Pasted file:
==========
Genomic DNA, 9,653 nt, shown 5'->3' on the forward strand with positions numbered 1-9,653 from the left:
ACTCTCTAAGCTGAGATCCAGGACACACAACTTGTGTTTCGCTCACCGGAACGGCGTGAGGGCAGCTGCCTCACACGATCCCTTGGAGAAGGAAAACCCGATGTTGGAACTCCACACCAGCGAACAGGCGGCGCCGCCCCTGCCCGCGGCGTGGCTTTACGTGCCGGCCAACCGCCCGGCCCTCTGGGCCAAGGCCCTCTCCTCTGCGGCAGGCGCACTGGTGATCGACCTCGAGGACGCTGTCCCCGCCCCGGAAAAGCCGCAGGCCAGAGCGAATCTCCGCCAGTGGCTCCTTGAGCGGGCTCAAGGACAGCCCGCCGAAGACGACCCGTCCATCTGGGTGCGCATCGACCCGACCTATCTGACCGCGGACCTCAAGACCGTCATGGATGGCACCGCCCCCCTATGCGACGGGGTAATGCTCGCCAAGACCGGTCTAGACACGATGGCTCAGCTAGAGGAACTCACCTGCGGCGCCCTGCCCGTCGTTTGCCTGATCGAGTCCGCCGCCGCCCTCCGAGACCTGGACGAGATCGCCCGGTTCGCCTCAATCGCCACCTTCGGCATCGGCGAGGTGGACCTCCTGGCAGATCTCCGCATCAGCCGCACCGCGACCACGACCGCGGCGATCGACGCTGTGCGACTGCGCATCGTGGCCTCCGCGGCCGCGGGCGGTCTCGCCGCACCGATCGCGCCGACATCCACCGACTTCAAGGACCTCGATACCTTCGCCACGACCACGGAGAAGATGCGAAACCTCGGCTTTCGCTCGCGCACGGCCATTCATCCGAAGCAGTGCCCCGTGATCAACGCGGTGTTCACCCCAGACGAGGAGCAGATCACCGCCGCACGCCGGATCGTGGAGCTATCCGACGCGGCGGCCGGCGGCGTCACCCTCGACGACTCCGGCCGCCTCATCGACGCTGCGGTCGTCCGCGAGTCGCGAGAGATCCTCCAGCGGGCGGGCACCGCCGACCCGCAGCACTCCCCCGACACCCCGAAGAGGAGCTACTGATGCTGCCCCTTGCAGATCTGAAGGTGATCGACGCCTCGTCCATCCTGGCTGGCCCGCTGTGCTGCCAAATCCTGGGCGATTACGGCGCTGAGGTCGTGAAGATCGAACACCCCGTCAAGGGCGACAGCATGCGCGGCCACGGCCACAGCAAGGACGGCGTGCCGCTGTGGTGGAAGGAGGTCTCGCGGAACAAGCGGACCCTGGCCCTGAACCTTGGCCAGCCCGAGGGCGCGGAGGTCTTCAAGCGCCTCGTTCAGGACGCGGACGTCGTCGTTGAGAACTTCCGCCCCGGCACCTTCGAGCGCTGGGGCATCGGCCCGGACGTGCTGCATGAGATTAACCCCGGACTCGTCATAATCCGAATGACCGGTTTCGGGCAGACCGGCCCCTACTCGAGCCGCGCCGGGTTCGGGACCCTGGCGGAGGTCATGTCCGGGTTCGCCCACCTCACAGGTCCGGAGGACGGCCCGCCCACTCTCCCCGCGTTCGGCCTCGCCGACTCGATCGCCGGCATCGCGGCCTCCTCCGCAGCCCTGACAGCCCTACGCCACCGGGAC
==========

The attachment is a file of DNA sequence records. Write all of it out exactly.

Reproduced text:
Genomic DNA, 9,653 nt, shown 5'->3' on the forward strand with positions numbered 1-9,653 from the left:
ACTCTCTAAGCTGAGATCCAGGACACACAACTTGTGTTTCGCTCACCGGAACGGCGTGAGGGCAGCTGCCTCACACGATCCCTTGGAGAAGGAAAACCCGATGTTGGAACTCCACACCAGCGAACAGGCGGCGCCGCCCCTGCCCGCGGCGTGGCTTTACGTGCCGGCCAACCGCCCGGCCCTCTGGGCCAAGGCCCTCTCCTCTGCGGCAGGCGCACTGGTGATCGACCTCGAGGACGCTGTCCCCGCCCCGGAAAAGCCGCAGGCCAGAGCGAATCTCCGCCAGTGGCTCCTTGAGCGGGCTCAAGGACAGCCCGCCGAAGACGACCCGTCCATCTGGGTGCGCATCGACCCGACCTATCTGACCGCGGACCTCAAGACCGTCATGGATGGCACCGCCCCCCTATGCGACGGGGTAATGCTCGCCAAGACCGGTCTAGACACGATGGCTCAGCTAGAGGAACTCACCTGCGGCGCCCTGCCCGTCGTTTGCCTGATCGAGTCCGCCGCCGCCCTCCGAGACCTGGACGAGATCGCCCGGTTCGCCTCAATCGCCACCTTCGGCATCGGCGAGGTGGACCTCCTGGCAGATCTCCGCATCAGCCGCACCGCGACCACGACCGCGGCGATCGACGCTGTGCGACTGCGCATCGTGGCCTCCGCGGCCGCGGGCGGTCTCGCCGCACCGATCGCGCCGACATCCACCGACTTCAAGGACCTCGATACCTTCGCCACGACCACGGAGAAGATGCGAAACCTCGGCTTTCGCTCGCGCACGGCCATTCATCCGAAGCAGTGCCCCGTGATCAACGCGGTGTTCACCCCAGACGAGGAGCAGATCACCGCCGCACGCCGGATCGTGGAGCTATCCGACGCGGCGGCCGGCGGCGTCACCCTCGACGACTCCGGCCGCCTCATCGACGCTGCGGTCGTCCGCGAGTCGCGAGAGATCCTCCAGCGGGCGGGCACCGCCGACCCGCAGCACTCCCCCGACACCCCGAAGAGGAGCTACTGATGCTGCCCCTTGCAGATCTGAAGGTGATCGACGCCTCGTCCATCCTGGCTGGCCCGCTGTGCTGCCAAATCCTGGGCGATTACGGCGCTGAGGTCGTGAAGATCGAACACCCCGTCAAGGGCGACAGCATGCGCGGCCACGGCCACAGCAAGGACGGCGTGCCGCTGTGGTGGAAGGAGGTCTCGCGGAACAAGCGGACCCTGGCCCTGAACCTTGGCCAGCCCGAGGGCGCGGAGGTCTTCAAGCGCCTCGTTCAGGACGCGGACGTCGTCGTTGAGAACTTCCGCCCCGGCACCTTCGAGCGCTGGGGCATCGGCCCGGACGTGCTGCATGAGATTAACCCCGGACTCGTCATAATCCGAATGACCGGTTTCGGGCAGACCGGCCCCTACTCGAGCCGCGCCGGGTTCGGGACCCTGGCGGAGGTCATGTCCGGGTTCGCCCACCTCACAGGTCCGGAGGACGGCCCGCCCACTCTCCCCGCGTTCGGCCTCGCCGACTCGATCGCCGGCATCGCGGCCTCCTCCGCAGCCCTGACAGCCCTACGCCACCGGGAC